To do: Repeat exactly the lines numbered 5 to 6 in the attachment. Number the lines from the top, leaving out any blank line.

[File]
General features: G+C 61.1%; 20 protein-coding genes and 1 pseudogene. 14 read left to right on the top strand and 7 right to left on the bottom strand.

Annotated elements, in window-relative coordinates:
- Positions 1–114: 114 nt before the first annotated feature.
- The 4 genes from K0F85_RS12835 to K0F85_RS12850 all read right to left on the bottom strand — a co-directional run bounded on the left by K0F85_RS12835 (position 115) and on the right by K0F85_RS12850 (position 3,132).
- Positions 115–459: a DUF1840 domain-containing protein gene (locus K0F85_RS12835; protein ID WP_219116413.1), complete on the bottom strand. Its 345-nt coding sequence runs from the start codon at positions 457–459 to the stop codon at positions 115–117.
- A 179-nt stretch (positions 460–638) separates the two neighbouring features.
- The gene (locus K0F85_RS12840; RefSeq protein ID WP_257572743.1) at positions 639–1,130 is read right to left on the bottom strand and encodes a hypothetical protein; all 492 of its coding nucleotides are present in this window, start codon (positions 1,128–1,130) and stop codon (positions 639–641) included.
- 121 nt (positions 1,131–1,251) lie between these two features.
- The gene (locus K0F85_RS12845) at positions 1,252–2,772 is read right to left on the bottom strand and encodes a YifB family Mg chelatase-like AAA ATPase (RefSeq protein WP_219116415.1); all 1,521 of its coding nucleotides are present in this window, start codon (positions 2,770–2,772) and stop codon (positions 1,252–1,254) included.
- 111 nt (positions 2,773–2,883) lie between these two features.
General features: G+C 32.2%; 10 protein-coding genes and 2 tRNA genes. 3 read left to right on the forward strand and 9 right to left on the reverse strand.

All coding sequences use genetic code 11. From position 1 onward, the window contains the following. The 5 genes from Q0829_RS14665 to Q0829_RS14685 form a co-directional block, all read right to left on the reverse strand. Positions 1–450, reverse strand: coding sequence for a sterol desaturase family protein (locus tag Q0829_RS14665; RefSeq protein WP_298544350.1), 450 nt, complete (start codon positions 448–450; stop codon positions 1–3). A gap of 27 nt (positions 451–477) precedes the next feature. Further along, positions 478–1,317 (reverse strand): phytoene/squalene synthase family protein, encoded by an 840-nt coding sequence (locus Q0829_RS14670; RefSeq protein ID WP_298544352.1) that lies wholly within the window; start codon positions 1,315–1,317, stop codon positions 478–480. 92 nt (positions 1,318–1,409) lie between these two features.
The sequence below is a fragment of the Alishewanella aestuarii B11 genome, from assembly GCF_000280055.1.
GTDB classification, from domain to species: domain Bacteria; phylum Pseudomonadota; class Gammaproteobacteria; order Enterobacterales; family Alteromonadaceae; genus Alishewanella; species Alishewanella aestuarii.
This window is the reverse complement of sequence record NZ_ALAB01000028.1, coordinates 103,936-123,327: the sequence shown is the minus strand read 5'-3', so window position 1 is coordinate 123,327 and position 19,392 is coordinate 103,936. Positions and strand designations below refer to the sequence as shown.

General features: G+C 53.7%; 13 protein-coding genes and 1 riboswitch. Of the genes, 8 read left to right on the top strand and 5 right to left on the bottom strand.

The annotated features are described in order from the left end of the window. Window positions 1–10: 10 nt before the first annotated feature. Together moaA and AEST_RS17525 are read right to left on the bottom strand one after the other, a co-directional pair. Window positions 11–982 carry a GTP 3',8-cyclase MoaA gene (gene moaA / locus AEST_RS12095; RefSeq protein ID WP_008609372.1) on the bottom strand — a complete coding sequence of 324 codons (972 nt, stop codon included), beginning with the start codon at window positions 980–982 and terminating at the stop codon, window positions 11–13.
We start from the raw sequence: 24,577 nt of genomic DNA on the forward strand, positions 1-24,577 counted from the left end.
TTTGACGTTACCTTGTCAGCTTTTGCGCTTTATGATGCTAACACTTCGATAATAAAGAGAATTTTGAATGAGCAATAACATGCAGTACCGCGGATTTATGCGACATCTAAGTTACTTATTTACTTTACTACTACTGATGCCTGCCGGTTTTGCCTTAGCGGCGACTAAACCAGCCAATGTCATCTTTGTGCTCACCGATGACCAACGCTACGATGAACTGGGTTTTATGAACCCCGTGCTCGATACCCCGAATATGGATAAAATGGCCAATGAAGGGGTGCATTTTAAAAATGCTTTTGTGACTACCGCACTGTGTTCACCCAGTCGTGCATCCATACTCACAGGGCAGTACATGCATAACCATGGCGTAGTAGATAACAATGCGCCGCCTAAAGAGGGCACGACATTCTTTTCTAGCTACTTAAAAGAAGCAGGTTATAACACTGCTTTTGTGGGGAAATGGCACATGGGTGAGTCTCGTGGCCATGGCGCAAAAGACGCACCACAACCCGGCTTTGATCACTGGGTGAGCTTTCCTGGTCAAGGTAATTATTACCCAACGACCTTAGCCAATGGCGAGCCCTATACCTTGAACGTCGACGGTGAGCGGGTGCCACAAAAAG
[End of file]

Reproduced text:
- Positions 115–459: a DUF1840 domain-containing protein gene (locus K0F85_RS12835; protein ID WP_219116413.1), complete on the bottom strand. Its 345-nt coding sequence runs from the start codon at positions 457–459 to the stop codon at positions 115–117.
- A 179-nt stretch (positions 460–638) separates the two neighbouring features.